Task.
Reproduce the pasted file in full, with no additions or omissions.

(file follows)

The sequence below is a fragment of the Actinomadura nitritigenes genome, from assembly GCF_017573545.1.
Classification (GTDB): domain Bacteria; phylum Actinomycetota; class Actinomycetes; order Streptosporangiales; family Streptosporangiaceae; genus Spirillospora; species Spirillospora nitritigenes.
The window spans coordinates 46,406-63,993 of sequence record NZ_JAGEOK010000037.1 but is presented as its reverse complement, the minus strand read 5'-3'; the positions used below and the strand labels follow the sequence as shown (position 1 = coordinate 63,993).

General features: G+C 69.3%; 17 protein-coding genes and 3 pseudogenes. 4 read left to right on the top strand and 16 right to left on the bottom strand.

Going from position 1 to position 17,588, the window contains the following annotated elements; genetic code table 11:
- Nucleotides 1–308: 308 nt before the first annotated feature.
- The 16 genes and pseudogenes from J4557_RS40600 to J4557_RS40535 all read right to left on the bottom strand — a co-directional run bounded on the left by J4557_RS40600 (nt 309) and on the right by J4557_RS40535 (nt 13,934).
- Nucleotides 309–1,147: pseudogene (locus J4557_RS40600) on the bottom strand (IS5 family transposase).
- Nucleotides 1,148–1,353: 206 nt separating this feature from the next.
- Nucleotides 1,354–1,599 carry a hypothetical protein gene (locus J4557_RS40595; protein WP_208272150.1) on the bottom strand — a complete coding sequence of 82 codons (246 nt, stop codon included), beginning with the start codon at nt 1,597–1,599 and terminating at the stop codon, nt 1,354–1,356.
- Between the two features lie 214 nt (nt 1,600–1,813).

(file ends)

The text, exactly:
The sequence below is a fragment of the Actinomadura nitritigenes genome, from assembly GCF_017573545.1.
Classification (GTDB): domain Bacteria; phylum Actinomycetota; class Actinomycetes; order Streptosporangiales; family Streptosporangiaceae; genus Spirillospora; species Spirillospora nitritigenes.
The window spans coordinates 46,406-63,993 of sequence record NZ_JAGEOK010000037.1 but is presented as its reverse complement, the minus strand read 5'-3'; the positions used below and the strand labels follow the sequence as shown (position 1 = coordinate 63,993).

General features: G+C 69.3%; 17 protein-coding genes and 3 pseudogenes. 4 read left to right on the top strand and 16 right to left on the bottom strand.

Going from position 1 to position 17,588, the window contains the following annotated elements; genetic code table 11:
- Nucleotides 1–308: 308 nt before the first annotated feature.
- The 16 genes and pseudogenes from J4557_RS40600 to J4557_RS40535 all read right to left on the bottom strand — a co-directional run bounded on the left by J4557_RS40600 (nt 309) and on the right by J4557_RS40535 (nt 13,934).
- Nucleotides 309–1,147: pseudogene (locus J4557_RS40600) on the bottom strand (IS5 family transposase).
- Nucleotides 1,148–1,353: 206 nt separating this feature from the next.
- Nucleotides 1,354–1,599 carry a hypothetical protein gene (locus J4557_RS40595; protein WP_208272150.1) on the bottom strand — a complete coding sequence of 82 codons (246 nt, stop codon included), beginning with the start codon at nt 1,597–1,599 and terminating at the stop codon, nt 1,354–1,356.
- Between the two features lie 214 nt (nt 1,600–1,813).